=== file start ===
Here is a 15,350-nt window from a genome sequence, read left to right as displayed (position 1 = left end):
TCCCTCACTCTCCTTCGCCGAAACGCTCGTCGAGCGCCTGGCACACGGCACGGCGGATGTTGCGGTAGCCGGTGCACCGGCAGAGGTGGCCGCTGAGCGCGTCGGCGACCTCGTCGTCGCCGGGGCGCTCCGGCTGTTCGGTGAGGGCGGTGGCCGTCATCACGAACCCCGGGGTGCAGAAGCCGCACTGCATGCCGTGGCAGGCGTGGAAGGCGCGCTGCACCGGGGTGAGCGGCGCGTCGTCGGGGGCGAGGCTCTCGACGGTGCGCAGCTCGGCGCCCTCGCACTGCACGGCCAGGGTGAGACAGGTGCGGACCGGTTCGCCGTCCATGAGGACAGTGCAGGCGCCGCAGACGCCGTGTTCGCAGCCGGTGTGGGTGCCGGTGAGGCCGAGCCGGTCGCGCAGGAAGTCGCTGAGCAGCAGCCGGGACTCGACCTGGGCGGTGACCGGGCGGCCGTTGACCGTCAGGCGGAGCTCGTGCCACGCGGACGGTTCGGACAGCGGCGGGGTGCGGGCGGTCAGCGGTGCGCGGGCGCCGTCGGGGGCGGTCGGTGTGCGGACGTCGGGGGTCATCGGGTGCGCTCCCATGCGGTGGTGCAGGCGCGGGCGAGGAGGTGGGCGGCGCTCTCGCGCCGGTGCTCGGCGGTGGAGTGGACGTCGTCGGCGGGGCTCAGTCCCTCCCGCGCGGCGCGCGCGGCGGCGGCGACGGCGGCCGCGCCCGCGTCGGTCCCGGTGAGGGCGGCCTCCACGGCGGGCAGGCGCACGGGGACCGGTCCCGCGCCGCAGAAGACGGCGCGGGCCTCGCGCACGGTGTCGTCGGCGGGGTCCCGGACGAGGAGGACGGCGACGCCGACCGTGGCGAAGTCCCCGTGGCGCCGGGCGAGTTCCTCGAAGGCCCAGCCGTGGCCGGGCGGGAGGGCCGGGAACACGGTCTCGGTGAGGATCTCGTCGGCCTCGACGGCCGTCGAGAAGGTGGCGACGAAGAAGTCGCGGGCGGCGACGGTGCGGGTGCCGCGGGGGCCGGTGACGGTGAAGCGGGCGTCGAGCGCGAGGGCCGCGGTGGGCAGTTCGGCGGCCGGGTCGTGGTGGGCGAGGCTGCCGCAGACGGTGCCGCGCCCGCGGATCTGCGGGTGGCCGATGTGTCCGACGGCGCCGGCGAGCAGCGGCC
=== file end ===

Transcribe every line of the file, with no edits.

Here is a 15,350-nt window from a genome sequence, read left to right as displayed (position 1 = left end):
TCCCTCACTCTCCTTCGCCGAAACGCTCGTCGAGCGCCTGGCACACGGCACGGCGGATGTTGCGGTAGCCGGTGCACCGGCAGAGGTGGCCGCTGAGCGCGTCGGCGACCTCGTCGTCGCCGGGGCGCTCCGGCTGTTCGGTGAGGGCGGTGGCCGTCATCACGAACCCCGGGGTGCAGAAGCCGCACTGCATGCCGTGGCAGGCGTGGAAGGCGCGCTGCACCGGGGTGAGCGGCGCGTCGTCGGGGGCGAGGCTCTCGACGGTGCGCAGCTCGGCGCCCTCGCACTGCACGGCCAGGGTGAGACAGGTGCGGACCGGTTCGCCGTCCATGAGGACAGTGCAGGCGCCGCAGACGCCGTGTTCGCAGCCGGTGTGGGTGCCGGTGAGGCCGAGCCGGTCGCGCAGGAAGTCGCTGAGCAGCAGCCGGGACTCGACCTGGGCGGTGACCGGGCGGCCGTTGACCGTCAGGCGGAGCTCGTGCCACGCGGACGGTTCGGACAGCGGCGGGGTGCGGGCGGTCAGCGGTGCGCGGGCGCCGTCGGGGGCGGTCGGTGTGCGGACGTCGGGGGTCATCGGGTGCGCTCCCATGCGGTGGTGCAGGCGCGGGCGAGGAGGTGGGCGGCGCTCTCGCGCCGGTGCTCGGCGGTGGAGTGGACGTCGTCGGCGGGGCTCAGTCCCTCCCGCGCGGCGCGCGCGGCGGCGGCGACGGCGGCCGCGCCCGCGTCGGTCCCGGTGAGGGCGGCCTCCACGGCGGGCAGGCGCACGGGGACCGGTCCCGCGCCGCAGAAGACGGCGCGGGCCTCGCGCACGGTGTCGTCGGCGGGGTCCCGGACGAGGAGGACGGCGACGCCGACCGTGGCGAAGTCCCCGTGGCGCCGGGCGAGTTCCTCGAAGGCCCAGCCGTGGCCGGGCGGGAGGGCCGGGAACACGGTCTCGGTGAGGATCTCGTCGGCCTCGACGGCCGTCGAGAAGGTGGCGACGAAGAAGTCGCGGGCGGCGACGGTGCGGGTGCCGCGGGGGCCGGTGACGGTGAAGCGGGCGTCGAGCGCGAGGGCCGCGGTGGGCAGTTCGGCGGCCGGGTCGTGGTGGGCGAGGCTGCCGCAGACGGTGCCGCGCCCGCGGATCTGCGGGTGGCCGATGTGTCCGACGGCGCCGGCGAGCAGCGGCC